So far, vaccination rates in Florida and Brevard County have not reached levels high enough that the medical community deems necessary to stop the spread of the coronavirus, especially with the prevalence of the spreading delta variant. fast.
As of September 2, 351,791 residents of Brevard had been vaccinated, representing 65% of the population aged 12 and over eligible for vaccination, and 58% of the overall population of Brevard.
These numbers are lower than the statewide vaccination figures of 69% of the Florida population aged 12 and over and 60% of the overall Florida population.
Maria Stahl, administrator of the Florida Department of Health at Brevard, said “We cannot stress enough the importance of vaccinations. Vaccinations – as we have heard over and over again – are going to get us out of this. It’s not going to go away until we have enough people vaccinated. It really is that simple that people need to get vaccinated. And that’s the # 1 way to break this transmission – get vaccinated. “
During the county’s weekly Facebook Live update on COVID-19 on Friday, Brevard County Emergency Management Director John Scott reiterated that getting the shot is the most important thing people can do to stop the spread of the virus.
“Please, please help us end the transmission cycle,” Scott urged viewers of the briefing.
Scott said the more time there was with lower vaccination rates, the more possibilities there was for the COVID-19 variants to develop and spread.
“What we can control from a community perspective is that we increase our vaccination rates, the higher they are the lower our risk regardless of the next variant,” Scott said. “We therefore cannot stress enough the importance of getting vaccinated.”
The Moderna two-dose vaccine and the Johnson & Johnson single-dose vaccine are available for ages 18 and up. The two-dose Pfizer vaccine is available for people 12 years of age and older.
Vaccines are widely available, especially at Department of Health sites in Melbourne, Titusville and Viera; emergency care centers; private medical practices; facilities managed by hospitals; and pharmacies in various CVS, Publix, Sam’s Club, Walgreens, Walmart and Winn-Dixie stores.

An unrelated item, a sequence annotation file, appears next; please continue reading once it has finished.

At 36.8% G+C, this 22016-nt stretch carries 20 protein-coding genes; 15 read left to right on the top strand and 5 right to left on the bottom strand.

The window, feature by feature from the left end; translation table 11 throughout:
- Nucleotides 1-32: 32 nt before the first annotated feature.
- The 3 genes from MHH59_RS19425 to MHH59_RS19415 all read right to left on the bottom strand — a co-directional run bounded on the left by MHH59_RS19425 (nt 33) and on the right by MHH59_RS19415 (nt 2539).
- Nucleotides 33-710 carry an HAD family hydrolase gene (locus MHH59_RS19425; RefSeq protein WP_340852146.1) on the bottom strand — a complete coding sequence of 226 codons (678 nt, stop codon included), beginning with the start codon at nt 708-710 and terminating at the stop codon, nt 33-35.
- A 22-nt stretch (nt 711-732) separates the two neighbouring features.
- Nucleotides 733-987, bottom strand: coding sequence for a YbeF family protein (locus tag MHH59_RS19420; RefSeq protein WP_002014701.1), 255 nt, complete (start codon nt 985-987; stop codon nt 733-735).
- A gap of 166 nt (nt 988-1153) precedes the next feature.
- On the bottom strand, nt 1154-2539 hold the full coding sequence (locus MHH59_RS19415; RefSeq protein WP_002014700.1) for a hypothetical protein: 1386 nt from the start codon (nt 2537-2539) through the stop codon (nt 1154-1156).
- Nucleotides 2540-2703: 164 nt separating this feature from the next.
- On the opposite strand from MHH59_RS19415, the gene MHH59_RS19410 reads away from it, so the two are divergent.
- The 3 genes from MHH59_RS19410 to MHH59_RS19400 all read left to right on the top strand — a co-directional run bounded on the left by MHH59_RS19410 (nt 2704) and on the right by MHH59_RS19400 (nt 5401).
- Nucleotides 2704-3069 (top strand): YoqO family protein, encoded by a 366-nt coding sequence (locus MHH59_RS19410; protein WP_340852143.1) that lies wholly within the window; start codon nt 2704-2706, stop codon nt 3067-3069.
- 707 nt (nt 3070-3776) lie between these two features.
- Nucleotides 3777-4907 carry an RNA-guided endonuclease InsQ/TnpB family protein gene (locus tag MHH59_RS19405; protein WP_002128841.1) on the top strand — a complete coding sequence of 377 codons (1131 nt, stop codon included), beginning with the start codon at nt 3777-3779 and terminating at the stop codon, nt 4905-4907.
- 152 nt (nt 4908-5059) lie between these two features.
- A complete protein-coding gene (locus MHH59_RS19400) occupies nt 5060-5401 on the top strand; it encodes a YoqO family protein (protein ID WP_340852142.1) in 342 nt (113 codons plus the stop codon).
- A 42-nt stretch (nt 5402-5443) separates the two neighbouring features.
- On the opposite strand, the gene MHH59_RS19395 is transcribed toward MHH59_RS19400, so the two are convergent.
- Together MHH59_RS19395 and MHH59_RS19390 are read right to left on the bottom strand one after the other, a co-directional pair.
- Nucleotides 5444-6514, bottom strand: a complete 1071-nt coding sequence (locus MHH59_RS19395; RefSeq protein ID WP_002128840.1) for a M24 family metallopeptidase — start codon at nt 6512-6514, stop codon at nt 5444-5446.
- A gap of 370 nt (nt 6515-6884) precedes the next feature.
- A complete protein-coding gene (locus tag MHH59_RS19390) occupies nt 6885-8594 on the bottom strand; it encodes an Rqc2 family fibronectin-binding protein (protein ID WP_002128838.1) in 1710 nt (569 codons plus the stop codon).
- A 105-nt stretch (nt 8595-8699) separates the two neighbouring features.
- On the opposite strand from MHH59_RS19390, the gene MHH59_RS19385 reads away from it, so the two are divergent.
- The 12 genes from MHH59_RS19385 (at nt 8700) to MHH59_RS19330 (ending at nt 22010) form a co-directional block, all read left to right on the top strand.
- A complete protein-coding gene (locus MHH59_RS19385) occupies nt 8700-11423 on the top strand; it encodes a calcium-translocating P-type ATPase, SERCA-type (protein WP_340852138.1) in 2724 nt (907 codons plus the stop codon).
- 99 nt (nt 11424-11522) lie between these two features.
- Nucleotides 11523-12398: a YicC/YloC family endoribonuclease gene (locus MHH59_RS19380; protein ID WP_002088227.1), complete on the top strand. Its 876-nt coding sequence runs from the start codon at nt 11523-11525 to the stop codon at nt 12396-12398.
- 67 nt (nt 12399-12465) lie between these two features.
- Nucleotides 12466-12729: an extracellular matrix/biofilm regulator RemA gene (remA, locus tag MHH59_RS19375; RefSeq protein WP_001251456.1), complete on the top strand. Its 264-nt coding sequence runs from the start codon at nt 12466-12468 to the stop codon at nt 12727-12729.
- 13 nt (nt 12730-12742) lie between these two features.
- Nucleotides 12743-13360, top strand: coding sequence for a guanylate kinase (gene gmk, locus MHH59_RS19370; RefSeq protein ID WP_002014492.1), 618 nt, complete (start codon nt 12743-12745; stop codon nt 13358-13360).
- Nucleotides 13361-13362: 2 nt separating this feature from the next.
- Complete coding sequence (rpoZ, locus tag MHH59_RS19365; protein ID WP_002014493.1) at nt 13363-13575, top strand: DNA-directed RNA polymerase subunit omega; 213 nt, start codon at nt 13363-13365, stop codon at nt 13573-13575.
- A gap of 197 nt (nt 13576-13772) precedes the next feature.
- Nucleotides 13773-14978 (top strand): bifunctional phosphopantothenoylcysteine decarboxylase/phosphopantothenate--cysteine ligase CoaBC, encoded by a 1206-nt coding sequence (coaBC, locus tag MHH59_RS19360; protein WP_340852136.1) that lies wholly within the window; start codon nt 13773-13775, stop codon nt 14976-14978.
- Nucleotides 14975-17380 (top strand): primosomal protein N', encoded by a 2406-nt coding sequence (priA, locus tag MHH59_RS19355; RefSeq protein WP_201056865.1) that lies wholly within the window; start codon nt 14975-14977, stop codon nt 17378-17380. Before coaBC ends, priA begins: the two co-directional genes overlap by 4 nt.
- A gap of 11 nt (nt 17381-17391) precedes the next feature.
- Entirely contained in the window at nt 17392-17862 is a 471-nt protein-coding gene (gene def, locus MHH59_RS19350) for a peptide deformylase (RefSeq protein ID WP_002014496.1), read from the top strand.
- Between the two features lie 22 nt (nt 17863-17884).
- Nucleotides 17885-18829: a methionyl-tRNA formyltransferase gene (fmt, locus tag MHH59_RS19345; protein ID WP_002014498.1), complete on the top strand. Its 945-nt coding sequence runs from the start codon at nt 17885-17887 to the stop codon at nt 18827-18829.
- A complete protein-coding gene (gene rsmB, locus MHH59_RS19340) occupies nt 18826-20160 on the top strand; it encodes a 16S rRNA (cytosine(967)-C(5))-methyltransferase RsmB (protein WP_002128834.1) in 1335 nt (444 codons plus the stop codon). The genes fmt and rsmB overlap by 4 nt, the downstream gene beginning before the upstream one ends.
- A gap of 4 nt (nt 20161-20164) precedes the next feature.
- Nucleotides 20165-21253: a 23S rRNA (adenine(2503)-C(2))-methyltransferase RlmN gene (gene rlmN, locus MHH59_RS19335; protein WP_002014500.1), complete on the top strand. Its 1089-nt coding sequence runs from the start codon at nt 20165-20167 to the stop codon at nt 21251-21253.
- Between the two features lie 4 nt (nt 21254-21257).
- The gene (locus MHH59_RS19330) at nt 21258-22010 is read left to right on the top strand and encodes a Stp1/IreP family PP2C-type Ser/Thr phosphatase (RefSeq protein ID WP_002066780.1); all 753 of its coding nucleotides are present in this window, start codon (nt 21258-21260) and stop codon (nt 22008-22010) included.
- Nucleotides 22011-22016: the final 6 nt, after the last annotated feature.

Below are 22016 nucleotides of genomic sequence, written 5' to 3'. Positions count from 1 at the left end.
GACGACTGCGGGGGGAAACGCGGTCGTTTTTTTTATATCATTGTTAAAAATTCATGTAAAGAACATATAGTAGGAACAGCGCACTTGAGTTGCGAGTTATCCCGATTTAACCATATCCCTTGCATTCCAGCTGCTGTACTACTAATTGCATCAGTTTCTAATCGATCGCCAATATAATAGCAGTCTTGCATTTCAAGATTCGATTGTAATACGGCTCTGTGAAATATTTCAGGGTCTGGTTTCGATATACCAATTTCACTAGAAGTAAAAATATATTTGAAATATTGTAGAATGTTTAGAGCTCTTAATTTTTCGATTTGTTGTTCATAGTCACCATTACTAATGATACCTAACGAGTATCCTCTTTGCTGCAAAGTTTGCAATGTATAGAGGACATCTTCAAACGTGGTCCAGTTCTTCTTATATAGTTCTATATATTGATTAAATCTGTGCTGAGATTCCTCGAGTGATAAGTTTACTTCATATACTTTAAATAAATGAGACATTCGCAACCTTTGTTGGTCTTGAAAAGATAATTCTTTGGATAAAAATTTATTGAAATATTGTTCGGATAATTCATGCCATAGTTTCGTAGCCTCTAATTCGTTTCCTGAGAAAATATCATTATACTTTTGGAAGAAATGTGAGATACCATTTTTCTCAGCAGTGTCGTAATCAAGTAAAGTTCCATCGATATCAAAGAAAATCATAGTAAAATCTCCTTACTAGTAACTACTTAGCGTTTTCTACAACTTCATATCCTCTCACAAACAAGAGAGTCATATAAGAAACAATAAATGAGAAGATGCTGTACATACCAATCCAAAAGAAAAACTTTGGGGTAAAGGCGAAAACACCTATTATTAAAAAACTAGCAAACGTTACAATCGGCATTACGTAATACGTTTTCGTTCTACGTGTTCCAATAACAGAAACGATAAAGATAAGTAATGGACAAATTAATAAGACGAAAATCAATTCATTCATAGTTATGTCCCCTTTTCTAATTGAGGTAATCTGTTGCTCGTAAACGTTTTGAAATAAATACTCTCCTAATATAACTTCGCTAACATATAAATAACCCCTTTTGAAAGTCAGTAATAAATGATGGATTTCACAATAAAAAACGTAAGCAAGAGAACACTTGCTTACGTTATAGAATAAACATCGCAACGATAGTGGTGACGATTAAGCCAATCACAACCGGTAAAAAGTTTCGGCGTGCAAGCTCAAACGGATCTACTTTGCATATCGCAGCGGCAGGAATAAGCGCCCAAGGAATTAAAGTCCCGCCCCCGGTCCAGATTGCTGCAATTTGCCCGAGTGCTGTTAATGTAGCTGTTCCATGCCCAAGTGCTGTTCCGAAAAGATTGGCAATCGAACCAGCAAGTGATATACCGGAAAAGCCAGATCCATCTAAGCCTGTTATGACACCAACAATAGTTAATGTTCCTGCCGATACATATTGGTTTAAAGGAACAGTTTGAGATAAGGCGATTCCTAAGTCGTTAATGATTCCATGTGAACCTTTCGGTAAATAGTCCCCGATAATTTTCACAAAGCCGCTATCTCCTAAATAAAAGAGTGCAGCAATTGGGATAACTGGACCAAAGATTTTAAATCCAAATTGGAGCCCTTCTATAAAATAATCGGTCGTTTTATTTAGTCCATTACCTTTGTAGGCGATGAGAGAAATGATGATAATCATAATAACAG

“There are many opportunities and many vaccine stocks in Brevard County for getting vaccinated,” said Brevard County communications director Don Walker.
The site https://www.211brevard.org/covid-19-vaccines-in-brevard-county/ contains a list of medical establishments and companies offering vaccines. Some of these sites require reservations, while others allow walk-in tours.
Other parts of the mandate
Small private businesses with less than 100 employees are not included in the mandate.
However, Biden also issued vaccination warrants for other workers.
They include most federal government employees; the 17 million nursing home and hospital workers who receive Medicare and Medicaid funds; and federal Head Start and Early Head Start program staff.
In total, Biden said the mandates covered about 100 million Americans, or two-thirds of the American workforce.
Health First spokesperson Lance Skelly noted that his company – which has approximately 9,000 employees – on August 2 announced a COVID-19 vaccination requirement as a condition of employment once the Food and Drug Administration of United States has granted full approval of one or more of the vaccines. On August 23, the FDA granted full approval of the Pfizer vaccine for people 16 years of age and older. The Johnson & Johnson and Moderna vaccines remain under what is called “emergency use authorization” status, as does the Pfizer vaccine for 12 to 15 year olds.
Skelly said the Biden administration’s newly announced vaccine initiative “aligns with this requirement. Based on our initial review of a memo from the Centers for Medicare & Medicaid Services, it appears that the Biden-Harris administration will require immunization for health systems as a condition for receiving Medicare and Medicaid payments. “
Skelly said Health First – which operates four hospitals and various other medical facilities in Brevard – has yet to set a timeline for Health First staff to comply with that mandate.
According to data from the Department of Health, there have been 72,518 cases of COVID-19 in Brevard, representing 12% of the county’s population. There have been 3,308,916 cases of COVID-19 statewide, representing 15% of Florida’s population.
There have been 1,322 COVID-19-related deaths in Brevard and 46,324 statewide.
United States today contributed to this story.